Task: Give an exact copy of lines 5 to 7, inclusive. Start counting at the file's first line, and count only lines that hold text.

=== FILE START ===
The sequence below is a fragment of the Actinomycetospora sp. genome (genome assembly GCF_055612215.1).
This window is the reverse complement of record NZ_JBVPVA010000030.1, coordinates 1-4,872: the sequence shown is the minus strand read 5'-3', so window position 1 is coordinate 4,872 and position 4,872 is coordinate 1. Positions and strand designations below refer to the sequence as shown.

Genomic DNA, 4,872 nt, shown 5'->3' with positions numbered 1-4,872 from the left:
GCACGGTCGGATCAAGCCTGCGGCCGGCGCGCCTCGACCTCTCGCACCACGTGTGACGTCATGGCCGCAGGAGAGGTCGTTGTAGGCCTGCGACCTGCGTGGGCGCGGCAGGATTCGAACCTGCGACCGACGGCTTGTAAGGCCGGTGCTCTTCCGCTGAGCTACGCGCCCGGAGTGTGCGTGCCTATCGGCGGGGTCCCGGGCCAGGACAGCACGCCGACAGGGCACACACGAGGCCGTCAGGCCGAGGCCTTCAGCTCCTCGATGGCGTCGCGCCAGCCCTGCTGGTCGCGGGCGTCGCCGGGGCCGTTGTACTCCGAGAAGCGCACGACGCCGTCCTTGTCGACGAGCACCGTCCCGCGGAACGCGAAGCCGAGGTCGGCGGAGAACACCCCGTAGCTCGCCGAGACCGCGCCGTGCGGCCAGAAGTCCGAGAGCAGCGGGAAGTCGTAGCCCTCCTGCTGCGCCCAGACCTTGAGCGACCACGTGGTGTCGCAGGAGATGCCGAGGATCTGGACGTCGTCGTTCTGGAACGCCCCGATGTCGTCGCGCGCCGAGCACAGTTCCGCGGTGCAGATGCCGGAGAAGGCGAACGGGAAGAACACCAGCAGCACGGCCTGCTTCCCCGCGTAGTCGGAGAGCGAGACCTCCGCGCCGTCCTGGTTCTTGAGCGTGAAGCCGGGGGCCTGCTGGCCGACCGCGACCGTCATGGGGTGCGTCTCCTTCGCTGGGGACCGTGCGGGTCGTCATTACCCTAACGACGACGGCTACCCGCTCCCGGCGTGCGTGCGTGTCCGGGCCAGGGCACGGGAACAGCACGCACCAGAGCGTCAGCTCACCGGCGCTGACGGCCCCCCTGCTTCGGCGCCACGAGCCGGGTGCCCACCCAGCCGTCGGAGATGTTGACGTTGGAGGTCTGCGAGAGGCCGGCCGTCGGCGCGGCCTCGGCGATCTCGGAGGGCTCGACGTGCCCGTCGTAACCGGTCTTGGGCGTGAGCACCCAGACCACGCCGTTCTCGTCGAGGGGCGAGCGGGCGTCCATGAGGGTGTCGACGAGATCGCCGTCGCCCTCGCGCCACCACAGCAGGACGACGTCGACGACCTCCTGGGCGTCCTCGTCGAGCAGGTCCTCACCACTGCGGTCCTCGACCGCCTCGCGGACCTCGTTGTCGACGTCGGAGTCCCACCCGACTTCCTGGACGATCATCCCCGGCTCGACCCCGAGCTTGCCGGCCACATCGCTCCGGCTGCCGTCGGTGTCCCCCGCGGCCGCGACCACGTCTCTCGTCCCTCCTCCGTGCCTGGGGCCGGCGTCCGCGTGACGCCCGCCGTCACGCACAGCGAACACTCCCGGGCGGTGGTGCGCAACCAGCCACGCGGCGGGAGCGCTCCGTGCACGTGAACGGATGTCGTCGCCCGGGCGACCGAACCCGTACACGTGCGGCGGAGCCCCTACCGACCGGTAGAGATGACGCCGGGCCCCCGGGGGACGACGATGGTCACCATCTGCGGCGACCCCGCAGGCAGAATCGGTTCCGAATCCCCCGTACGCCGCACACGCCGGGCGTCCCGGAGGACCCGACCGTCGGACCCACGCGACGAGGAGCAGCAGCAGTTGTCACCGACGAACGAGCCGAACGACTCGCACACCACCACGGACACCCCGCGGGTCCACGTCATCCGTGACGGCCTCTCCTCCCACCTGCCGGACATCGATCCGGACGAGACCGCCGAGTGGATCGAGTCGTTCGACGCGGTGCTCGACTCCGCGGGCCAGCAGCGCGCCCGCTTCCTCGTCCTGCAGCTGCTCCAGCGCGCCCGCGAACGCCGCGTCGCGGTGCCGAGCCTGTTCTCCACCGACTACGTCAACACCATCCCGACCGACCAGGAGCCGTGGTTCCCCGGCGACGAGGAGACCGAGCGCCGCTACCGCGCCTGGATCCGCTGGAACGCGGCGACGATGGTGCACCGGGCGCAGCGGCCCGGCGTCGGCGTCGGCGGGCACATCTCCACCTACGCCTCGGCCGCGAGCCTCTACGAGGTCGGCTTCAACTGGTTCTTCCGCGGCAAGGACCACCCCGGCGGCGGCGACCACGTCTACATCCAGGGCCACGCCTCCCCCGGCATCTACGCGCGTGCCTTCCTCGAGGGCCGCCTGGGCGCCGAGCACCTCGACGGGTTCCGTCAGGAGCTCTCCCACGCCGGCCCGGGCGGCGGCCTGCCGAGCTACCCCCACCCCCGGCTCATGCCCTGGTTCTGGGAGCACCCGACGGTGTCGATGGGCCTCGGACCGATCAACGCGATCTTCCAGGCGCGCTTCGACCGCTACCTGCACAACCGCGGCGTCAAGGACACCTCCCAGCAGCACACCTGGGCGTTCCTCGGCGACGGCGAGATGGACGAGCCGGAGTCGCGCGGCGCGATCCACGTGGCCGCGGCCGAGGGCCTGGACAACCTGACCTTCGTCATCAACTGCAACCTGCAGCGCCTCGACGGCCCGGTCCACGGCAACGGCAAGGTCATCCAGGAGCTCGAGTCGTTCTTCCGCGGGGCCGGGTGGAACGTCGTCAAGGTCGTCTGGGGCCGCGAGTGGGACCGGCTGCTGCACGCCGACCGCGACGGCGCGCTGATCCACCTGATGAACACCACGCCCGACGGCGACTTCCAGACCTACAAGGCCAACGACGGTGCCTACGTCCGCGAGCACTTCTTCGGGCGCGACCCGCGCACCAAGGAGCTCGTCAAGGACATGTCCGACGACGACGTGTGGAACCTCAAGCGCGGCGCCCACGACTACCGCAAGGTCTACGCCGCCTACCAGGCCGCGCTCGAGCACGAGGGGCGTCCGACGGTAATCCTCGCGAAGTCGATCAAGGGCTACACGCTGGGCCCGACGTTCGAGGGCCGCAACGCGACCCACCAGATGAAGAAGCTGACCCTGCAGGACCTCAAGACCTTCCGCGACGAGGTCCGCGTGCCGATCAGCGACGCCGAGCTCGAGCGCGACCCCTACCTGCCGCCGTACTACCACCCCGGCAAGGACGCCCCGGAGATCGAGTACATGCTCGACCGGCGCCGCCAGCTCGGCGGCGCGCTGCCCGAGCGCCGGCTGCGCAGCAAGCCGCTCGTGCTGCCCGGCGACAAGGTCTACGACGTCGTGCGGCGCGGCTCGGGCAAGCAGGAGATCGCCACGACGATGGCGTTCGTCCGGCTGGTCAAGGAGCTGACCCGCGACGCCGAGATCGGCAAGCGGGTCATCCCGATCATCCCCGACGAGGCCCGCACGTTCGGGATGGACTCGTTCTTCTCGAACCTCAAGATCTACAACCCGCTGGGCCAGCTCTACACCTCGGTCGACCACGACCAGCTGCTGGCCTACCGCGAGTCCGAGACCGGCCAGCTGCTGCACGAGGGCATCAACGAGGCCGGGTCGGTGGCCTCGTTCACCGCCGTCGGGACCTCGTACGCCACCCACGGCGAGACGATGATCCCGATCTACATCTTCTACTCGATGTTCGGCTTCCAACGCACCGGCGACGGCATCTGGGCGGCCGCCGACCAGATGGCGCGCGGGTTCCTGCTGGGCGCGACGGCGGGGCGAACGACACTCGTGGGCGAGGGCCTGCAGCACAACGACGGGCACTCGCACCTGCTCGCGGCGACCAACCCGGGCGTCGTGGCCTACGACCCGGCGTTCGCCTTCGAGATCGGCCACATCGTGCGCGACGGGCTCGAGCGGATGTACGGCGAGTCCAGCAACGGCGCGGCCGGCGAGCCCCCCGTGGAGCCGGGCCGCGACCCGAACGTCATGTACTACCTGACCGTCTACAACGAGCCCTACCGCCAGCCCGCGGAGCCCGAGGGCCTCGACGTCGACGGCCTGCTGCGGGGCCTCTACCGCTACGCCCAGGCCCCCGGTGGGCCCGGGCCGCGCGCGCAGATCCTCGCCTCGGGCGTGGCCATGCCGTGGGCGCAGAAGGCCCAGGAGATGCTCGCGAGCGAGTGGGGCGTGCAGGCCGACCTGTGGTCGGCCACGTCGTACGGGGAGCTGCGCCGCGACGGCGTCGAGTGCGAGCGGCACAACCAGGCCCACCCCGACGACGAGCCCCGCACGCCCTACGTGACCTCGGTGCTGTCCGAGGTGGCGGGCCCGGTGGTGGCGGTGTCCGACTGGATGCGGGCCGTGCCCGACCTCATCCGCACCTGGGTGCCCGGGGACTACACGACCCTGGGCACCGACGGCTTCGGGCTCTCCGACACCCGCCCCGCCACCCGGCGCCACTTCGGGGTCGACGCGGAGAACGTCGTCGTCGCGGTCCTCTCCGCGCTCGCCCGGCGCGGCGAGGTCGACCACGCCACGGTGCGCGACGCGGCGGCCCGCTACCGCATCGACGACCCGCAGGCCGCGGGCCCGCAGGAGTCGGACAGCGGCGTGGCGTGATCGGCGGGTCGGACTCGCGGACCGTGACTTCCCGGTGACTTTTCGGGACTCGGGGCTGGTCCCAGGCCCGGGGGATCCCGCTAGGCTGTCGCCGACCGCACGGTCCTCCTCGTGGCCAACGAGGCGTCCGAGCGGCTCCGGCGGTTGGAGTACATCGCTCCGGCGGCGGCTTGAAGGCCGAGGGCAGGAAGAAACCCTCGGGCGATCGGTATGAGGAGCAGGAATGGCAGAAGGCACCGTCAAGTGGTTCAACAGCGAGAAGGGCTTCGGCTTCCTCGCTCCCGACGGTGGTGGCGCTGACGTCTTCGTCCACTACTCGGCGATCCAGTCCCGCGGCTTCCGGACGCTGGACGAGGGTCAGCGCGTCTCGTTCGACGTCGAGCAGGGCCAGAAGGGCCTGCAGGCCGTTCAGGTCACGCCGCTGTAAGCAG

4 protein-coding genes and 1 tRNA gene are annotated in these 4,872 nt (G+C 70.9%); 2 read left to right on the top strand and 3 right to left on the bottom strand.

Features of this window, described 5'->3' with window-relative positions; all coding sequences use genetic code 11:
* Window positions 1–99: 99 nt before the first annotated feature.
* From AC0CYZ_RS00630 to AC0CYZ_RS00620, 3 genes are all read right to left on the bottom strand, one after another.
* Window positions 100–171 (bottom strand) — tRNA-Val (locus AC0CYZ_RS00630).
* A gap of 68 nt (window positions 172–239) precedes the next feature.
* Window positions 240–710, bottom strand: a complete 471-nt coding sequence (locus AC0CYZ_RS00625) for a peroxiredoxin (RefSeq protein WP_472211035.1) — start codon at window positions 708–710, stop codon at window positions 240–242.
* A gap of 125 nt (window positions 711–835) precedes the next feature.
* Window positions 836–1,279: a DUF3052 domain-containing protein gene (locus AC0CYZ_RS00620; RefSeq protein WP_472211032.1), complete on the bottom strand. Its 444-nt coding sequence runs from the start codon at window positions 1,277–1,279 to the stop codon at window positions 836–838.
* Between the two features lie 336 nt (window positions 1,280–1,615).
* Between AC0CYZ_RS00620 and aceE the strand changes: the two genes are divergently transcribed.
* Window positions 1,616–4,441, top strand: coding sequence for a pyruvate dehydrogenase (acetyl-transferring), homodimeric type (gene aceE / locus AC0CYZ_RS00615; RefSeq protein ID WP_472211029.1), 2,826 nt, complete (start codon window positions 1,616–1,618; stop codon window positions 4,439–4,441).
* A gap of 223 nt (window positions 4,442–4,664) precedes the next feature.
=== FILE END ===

4 protein-coding genes and 1 tRNA gene are annotated in these 4,872 nt (G+C 70.9%); 2 read left to right on the top strand and 3 right to left on the bottom strand.

Features of this window, described 5'->3' with window-relative positions; all coding sequences use genetic code 11:
* Window positions 1–99: 99 nt before the first annotated feature.